Mountain quail

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Mountain quail
Oreortyx pictus.jpg
Scientific classification edit
Kingdom: Animalia
Phylum: Chordata
Class: Aves
Order: Galliformes
Family: Odontophoridae
Genus: Oreortyx
Baird, 1858
O. pictus
Binomial name
Oreortyx pictus
(Douglas, 1829)
Oreortyx pictus map.svg

The mountain quail (Oreortyx pictus) is a small ground-dwelling bird in the New World quail family. This species is the only one in the genus Oreortyx, which is sometimes included in Callipepla. This is not appropriate, however, as the mountain quail's ancestors have diverged from other New World quails earlier than the bobwhites, no later than 6 mya.[2]


The bird's average length is 26–28 cm (10–11 in), with a wingspan of 35–40 cm (14–16 in). They have relatively short, rounded wings and long, featherless legs. These birds are easily recognized by their top knots, which are shorter in the female. They have a brown face, gray breast, brown back and primaries, and heavily white barred underside.

Oreortyx pictus


There are five recognized subspecies:[3]

  • O. p. pictus(Douglas, 1829): nominate, found in the Cascade Range of Washington to coastal mountains of central California
  • O. p. plumifer(Gould, 1837): found in southern Washington to western Nevada and central California
  • O. p. russelliAH Miller, 1946: pallid mountain quail – found in the Little San Bernardino Mountains of southern California
  • O. p. eremophilusvan Rossem, 1937: desert mountain quail – found in the Sierra Nevada of southern California to northern Baja, and extreme southwestern Nevada
  • O. p. confinisAnthony, 1889: southern mountain quail – found in the mountains of northern Baja California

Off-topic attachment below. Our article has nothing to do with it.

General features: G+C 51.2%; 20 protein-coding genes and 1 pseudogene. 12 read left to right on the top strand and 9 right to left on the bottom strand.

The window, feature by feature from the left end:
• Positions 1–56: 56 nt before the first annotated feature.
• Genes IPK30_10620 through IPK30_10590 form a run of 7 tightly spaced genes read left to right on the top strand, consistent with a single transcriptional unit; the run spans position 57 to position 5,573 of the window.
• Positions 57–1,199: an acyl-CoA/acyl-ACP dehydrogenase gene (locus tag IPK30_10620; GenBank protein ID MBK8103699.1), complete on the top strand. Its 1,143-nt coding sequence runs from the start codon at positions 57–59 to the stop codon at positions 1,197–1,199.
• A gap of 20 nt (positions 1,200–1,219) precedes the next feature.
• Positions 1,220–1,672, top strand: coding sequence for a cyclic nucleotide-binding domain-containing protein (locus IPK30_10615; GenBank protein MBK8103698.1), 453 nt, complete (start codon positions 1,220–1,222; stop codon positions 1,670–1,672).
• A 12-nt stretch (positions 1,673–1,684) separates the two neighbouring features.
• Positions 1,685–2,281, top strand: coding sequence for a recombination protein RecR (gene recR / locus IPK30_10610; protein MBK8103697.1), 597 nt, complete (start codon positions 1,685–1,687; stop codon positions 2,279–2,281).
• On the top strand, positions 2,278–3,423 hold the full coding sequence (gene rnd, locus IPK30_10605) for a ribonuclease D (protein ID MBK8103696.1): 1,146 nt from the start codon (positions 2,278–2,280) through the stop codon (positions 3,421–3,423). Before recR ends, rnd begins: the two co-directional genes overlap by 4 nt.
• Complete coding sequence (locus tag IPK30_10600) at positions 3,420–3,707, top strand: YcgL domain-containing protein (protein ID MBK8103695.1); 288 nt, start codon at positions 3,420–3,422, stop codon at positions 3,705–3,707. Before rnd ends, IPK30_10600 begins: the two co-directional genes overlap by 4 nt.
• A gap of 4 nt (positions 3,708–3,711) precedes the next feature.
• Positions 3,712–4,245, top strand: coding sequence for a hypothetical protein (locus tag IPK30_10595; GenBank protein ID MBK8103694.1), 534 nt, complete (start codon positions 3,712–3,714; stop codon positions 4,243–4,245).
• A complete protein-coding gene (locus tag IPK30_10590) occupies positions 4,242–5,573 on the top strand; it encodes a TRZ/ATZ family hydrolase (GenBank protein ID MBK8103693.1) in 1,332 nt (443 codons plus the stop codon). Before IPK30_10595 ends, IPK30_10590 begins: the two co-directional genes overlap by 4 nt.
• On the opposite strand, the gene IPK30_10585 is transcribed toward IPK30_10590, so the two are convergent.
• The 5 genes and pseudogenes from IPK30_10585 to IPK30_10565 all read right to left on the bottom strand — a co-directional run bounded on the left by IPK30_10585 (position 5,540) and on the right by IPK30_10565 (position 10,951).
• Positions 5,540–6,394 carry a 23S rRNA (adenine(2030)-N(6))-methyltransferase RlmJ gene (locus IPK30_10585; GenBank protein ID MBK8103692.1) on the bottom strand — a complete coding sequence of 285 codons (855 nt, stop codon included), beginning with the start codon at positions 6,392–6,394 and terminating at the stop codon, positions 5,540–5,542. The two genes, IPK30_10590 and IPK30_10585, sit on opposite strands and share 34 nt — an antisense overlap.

Distribution and habitat[edit]

It inhabits mountainous chaparral west of the Rocky Mountains, from British Columbia in Canada, and some areas of Washington state in the United States, to Baja Peninsula, Mexico. It can be found up to 3,000 m (9,800 ft) above sea level. It is a non-migratory species; however some populations may be altitudinal migrants in some mountain ranges.


Mountain quail primarily move about by walking, and can move surprisingly quickly through brush and undergrowth. In the late summer, fall and winter, the adults and immature young congregate into family groups of up to 20 birds. The birds habits can be secretive. Any flight is usually short and explosive, with many rapid wingbeats followed by a slow glide to the ground.


Its diet consists primarily of plant matter and seeds. The chicks are decidedly more insectivorous than adults, gradually consuming more plant matter as they mature.


Egg of Oreortyx pictus – MHNT

Breeding among mountain quail is monogamous, and rarely gregarious. The female typically lays 9–10 eggs in a simple scrape concealed in vegetation, often at the base of a tree or shrub, usually close to water. Incubation lasts from 21–25 days, usually performed by the female and rarely by the male. The chicks are precocial, leaving the nest with their parents within hours of hatching.

Status and conservation[edit]

It is not considered threatened by the IUCN, being plentiful across a wide range. However, its success is tied to sufficient habitat, which expands in cooler and more arid climate. Subfossil remains have been found, for example at Rocky Arroyo in the Guadalupe Mountains and Shelter Cave, New Mexico, where sufficient habitat no longer exists. The bones date found from the end of the last ice age to not much more than 8000 BC.[4]


  1. ^ BirdLife International (2018). "Oreortyx pictus". IUCN Red List of Threatened Species. 2018: e.T22679591A132052800. doi:10.2305/IUCN.UK.2018-2.RLTS.T22679591A132052800.en. Retrieved 12 November 2021.
  2. ^ Zink, Robert M.; Blackwell, Rachelle C. (1998). "Molecular systematics of the Scaled Quail complex (genus Callipepla)". Auk. 115 (2): 394–403. doi:10.2307/4089198.
  3. ^ Gill, F.; Donsker, D., eds. (2014). "IOC World Bird List" (v 4.4 ed.). doi:10.14344/IOC.ML.4.4. Retrieved 31 October 2014.
  4. ^ Howard, H.; Miller, A.H. (1933). "Bird remains from cave deposits in New Mexico". Condor. 35: 15–18. doi:10.2307/1363460.

External links[edit]